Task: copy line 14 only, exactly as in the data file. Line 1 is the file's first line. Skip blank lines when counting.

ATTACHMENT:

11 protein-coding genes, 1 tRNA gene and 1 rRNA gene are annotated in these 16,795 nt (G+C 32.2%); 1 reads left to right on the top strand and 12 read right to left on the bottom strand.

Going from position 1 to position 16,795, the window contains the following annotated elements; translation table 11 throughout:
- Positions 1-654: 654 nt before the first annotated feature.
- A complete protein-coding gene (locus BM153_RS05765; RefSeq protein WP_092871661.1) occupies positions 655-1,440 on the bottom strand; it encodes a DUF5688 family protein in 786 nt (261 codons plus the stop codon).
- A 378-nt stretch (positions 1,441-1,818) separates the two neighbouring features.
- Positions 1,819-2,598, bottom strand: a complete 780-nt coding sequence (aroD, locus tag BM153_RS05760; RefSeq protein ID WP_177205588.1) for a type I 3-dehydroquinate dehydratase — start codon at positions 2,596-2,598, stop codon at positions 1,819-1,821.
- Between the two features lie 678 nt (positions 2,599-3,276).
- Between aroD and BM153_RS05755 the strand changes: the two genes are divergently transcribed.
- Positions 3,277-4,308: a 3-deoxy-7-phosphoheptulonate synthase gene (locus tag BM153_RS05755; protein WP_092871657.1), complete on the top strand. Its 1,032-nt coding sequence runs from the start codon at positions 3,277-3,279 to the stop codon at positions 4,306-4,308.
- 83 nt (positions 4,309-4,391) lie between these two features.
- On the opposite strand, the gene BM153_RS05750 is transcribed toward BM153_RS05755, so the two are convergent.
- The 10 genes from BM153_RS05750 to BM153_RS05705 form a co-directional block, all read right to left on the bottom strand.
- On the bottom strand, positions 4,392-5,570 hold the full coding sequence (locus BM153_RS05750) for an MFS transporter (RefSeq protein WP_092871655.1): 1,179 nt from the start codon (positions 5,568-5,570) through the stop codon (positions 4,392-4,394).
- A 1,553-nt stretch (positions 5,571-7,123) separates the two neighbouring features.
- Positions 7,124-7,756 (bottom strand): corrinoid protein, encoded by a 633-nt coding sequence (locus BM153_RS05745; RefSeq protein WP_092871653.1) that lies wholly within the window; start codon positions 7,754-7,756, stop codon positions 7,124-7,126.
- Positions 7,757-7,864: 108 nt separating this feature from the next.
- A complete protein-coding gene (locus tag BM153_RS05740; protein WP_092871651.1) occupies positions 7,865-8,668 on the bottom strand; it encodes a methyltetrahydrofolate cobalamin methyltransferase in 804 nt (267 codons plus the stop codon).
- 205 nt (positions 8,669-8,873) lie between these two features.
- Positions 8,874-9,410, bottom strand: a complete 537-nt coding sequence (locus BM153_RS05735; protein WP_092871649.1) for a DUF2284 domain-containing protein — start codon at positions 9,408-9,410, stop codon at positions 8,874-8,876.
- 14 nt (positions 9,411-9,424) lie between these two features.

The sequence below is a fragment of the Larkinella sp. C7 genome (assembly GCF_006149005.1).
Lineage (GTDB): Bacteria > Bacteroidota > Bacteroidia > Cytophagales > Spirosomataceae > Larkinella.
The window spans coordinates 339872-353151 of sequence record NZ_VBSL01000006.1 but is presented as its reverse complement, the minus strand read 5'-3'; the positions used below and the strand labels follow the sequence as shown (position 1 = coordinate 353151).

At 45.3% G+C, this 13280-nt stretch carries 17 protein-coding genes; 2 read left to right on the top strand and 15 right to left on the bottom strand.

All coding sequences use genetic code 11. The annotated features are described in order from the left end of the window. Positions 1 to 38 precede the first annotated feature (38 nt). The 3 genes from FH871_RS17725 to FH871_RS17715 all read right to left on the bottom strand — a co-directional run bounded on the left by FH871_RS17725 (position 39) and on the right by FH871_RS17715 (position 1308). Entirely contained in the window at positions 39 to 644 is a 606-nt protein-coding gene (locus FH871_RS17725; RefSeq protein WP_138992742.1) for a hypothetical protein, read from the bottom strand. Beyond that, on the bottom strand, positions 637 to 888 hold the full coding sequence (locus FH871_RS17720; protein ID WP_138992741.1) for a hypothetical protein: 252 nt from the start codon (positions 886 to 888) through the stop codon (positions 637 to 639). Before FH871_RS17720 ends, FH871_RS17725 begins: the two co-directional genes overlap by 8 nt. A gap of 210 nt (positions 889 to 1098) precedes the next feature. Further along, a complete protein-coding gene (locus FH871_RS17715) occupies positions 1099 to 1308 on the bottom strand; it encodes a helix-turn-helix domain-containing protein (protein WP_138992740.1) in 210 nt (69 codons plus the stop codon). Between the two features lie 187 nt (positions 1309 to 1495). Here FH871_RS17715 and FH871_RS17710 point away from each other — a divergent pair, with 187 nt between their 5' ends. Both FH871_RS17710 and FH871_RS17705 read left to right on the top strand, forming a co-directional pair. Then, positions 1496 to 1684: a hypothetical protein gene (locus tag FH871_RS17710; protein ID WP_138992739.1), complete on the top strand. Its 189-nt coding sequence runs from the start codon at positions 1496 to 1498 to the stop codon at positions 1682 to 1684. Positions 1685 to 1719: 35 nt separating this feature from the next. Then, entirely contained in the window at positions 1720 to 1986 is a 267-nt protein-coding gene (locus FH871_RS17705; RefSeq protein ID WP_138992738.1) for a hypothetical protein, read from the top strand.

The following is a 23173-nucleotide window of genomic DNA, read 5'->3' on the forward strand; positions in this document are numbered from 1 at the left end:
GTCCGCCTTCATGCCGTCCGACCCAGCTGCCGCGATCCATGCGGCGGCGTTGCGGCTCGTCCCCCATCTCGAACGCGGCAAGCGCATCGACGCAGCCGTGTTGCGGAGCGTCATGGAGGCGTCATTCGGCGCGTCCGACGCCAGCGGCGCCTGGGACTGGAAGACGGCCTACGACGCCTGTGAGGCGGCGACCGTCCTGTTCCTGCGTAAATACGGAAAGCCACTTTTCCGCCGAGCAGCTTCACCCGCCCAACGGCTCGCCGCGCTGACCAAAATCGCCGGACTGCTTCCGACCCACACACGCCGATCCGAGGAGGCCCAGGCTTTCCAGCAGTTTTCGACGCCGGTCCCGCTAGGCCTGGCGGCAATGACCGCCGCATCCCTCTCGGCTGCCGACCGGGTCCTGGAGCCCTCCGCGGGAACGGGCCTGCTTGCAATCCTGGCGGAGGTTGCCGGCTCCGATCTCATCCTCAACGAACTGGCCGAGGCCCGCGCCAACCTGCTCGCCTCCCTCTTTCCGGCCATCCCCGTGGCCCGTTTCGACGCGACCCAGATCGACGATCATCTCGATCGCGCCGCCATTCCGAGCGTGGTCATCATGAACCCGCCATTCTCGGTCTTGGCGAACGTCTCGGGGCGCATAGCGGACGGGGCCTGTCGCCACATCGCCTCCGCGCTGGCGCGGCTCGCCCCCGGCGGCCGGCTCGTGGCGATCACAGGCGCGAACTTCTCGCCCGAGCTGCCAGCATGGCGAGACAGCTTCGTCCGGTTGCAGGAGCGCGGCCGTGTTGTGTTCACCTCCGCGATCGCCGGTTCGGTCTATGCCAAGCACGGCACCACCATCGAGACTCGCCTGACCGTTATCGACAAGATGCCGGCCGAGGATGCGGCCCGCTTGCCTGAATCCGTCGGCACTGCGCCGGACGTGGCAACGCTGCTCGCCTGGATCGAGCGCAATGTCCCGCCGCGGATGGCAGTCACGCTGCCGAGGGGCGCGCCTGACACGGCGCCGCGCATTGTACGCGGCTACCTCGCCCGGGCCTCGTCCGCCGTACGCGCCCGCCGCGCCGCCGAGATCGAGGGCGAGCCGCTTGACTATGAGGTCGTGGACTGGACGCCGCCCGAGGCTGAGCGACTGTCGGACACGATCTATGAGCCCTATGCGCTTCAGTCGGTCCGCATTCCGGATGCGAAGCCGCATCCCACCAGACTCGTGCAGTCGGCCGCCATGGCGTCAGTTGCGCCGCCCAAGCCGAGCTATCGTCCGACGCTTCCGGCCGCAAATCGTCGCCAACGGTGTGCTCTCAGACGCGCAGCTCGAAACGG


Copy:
- A 1,553-nt stretch (positions 5,571-7,123) separates the two neighbouring features.